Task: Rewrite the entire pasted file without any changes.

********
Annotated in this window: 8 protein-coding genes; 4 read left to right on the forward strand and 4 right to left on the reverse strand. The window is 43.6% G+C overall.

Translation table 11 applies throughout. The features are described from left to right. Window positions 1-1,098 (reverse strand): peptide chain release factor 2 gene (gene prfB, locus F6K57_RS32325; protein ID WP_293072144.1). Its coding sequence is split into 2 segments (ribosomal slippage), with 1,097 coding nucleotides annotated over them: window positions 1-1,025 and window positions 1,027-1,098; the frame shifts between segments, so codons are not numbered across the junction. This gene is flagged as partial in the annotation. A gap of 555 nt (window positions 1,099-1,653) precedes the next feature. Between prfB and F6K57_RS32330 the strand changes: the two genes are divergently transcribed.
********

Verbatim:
Annotated in this window: 8 protein-coding genes; 4 read left to right on the forward strand and 4 right to left on the reverse strand. The window is 43.6% G+C overall.

Translation table 11 applies throughout. The features are described from left to right. Window positions 1-1,098 (reverse strand): peptide chain release factor 2 gene (gene prfB, locus F6K57_RS32325; protein ID WP_293072144.1). Its coding sequence is split into 2 segments (ribosomal slippage), with 1,097 coding nucleotides annotated over them: window positions 1-1,025 and window positions 1,027-1,098; the frame shifts between segments, so codons are not numbered across the junction. This gene is flagged as partial in the annotation. A gap of 555 nt (window positions 1,099-1,653) precedes the next feature. Between prfB and F6K57_RS32330 the strand changes: the two genes are divergently transcribed.